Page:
Long story short, I’ll be off in 6 days to the deep west of Ukraine to visit the girlfriend’s family. This is very short notice, in fact I only got the offer to visit yesterday. Although ill be in Ukraine, I’ve been told everyone speaks Russian, and pretty much no one speaks English. Great time to practice Russian etc etc.
I’ve done hardly any speaking at all in the last few months. University and hospital placements (I’m Radiography student) had taken over my life, all my time was going on Radiography as I had exams and patients.
If you had 6 days to prepare yourself for two weeks in a country that was using your current target language, how would you do it? These will be family interactions, dinners together, walks, maybe drinks. I can’t help but feel under prepared.
Just like to add, I literally have 6 whole days of free time to go crazy and do as much as I can.
You may be better off learning some Ukrainian - that part of the country speaks a lot less Russian than others. Regarding preparing for Russian, I’d spend as much time possible conversing.
I would trust the fact that my preparation has been worth it and just ride with the punches. Your Russian level can only improve. I would expect that most people will speak Russian to you but it might be worth your while to learn a few expressions in Ukrainian. You will probably hear a lot of it in Western Ukraine. I look forward to hearing your impressions. I would love to visit myself.
It’ll be fine.
My experience in Russia has mostly proven Steve’s view that listening is the most important language skill to be true. I’ve lived here for 7 months starting with zero Russian knowledge. If you can say a few words that’ll impress the family-in-law. They will, especially the older relatives, begin to assume you understand everything they say, even if you said very little in Russian. Be prepared for long diatribes from family members (if they like you). Relax if you don’t understand everything. Just view it as another opportunity for input. My strategy with my still low level of Russian is to just keep quiet, smile, and listen. A tangent: the idea that Russians (and I guess Ukrainians) don’t smile as much as us is an utter lie, and it’s really a useful communication tool.
Just relax and do the studying that you normally do for the next few days.
Personally i would spend it trying to use as much of my relevant input as possible. Lots of talking, lots of writing.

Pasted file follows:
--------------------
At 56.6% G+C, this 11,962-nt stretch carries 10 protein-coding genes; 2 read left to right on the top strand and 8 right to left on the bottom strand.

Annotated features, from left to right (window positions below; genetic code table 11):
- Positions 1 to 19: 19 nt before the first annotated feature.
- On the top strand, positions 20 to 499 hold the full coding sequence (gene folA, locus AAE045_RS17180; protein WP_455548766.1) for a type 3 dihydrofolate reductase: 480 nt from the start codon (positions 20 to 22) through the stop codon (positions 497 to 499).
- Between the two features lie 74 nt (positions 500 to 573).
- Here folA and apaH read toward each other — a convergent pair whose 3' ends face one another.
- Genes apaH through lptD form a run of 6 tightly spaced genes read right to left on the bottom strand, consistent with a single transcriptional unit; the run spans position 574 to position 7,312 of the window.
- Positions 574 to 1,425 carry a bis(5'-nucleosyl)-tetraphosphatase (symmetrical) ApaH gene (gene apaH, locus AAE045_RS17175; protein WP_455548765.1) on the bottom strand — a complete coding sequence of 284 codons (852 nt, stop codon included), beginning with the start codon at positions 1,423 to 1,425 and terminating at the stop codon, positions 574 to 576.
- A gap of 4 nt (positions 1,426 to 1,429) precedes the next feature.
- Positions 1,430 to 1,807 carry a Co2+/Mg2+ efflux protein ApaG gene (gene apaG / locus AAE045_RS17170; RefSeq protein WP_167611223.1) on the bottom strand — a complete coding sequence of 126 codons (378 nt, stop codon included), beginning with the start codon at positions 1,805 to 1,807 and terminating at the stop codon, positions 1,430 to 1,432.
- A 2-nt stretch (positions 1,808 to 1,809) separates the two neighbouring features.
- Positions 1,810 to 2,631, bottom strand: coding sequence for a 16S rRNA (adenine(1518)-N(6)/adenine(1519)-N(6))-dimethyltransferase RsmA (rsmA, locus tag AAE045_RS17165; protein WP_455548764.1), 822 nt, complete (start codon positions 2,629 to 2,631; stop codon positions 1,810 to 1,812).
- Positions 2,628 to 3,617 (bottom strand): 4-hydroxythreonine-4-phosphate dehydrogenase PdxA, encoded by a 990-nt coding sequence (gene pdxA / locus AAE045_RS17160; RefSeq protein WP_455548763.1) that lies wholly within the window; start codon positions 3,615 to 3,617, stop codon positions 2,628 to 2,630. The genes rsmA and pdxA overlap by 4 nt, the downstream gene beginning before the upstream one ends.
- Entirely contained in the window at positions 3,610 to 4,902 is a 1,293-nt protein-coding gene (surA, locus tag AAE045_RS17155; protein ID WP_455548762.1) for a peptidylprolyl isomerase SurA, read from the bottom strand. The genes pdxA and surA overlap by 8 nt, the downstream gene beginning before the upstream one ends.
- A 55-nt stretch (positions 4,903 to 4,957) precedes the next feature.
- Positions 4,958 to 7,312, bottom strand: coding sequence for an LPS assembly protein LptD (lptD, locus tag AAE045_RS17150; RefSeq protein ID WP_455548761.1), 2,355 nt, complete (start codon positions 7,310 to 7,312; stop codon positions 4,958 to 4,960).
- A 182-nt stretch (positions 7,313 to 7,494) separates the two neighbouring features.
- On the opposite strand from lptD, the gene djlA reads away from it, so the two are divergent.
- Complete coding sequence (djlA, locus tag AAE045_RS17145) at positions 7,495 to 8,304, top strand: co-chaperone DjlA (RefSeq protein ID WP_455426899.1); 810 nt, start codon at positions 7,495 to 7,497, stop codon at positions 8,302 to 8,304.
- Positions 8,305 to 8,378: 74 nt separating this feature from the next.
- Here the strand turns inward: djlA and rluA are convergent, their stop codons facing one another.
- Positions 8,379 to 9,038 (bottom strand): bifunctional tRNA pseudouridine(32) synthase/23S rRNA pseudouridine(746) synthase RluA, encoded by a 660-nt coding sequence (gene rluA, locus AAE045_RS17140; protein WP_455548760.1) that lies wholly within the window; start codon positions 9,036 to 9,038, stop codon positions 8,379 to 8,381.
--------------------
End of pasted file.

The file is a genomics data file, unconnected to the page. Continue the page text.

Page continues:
Also, don’t forget to buy some Adidas tracksuits and practice your squatting.
Because of low toilet seats?
Just google ‘Slavs squatting’. I don’t understand it either.
I would practice a bit of Ukrainian reading before leaving. I have a friend in Ukraine and from I’ve heard, I’m under the impression a lot of the signs are in Ukrainian.
Or Gopnik, whichever comes first.
I’m quite happy to learn some Ukrainian along the way, but I didn’t think I would be able to learn enough in this short space of time to be of any use. I’m going to make sure I can talk about certain subjects well, maybe right out some answers.
I actually feel less prepared than when went to Russia. Its one thing buying a plane ticket, ordering food, buying train tickets, small chats with people at hostels about what you are doing etc. Its quite another to live with people and talk with them everyday.
It was an amazing trip, which included 2 days in Kiev, 2 days in Ivano Frankivsk, and ten days living my with girlfriend’s extended family in a village deep in the mountains called Kosmach. The Ukrainian people are friendly and hospitable. Spent a lot of time meeting people, even got a lift on the back of a big old soviet truck to the top of a mountain and spent a few hours picking mushrooms. Tried to get to know the culture of the people around me and even got to try on some traditional dress!
Language wise, everyone speaks Ukrainian and Russian, I didn’t meet anyone that didn’t. Interestedly “Surzhyk”, a mix of Ukrainian and Russian is used frequently too. This made comprehension difficult as sometimes a sentence started in Russian but ended in Ukrainian, with me just sat there constantly asking the girlfriend - “what language is this?”. There seem to be various dialects of Ukrainian. My girlfriend conversed in a dialect of Ukrainian spoken by the village she visited a lot as a child, and so had no problems in this village, however in Kiev she actually had some problems finding the correct words in certain situations.
I myself had a hard time understanding people who spoke Russian, they just had a way of pronouncing things I wasn’t used to, and so couldn’t comprehend as much as I would have liked. I was told at the start of my trip, that if I couldn’t ask in Ukrainian and wanted to speak Russian, the polite thing to do was ask if speaking Russian together was ok. This went down well the entire trip. Reading street signs and the like was also not too bad, the spellings seemed to be very similar for most things you would need as a tourist.
So yeah, go visit Ukraine. Just be really careful on the roads, driving and crossing them. I saw more near misses than I would have liked.
I am glad you were happy with your trip to Ukraine. I’m sure you were also happy if you could whenever go to Russia.
Very informative post. Thank you so much for sharing and congratulations on a nice trip.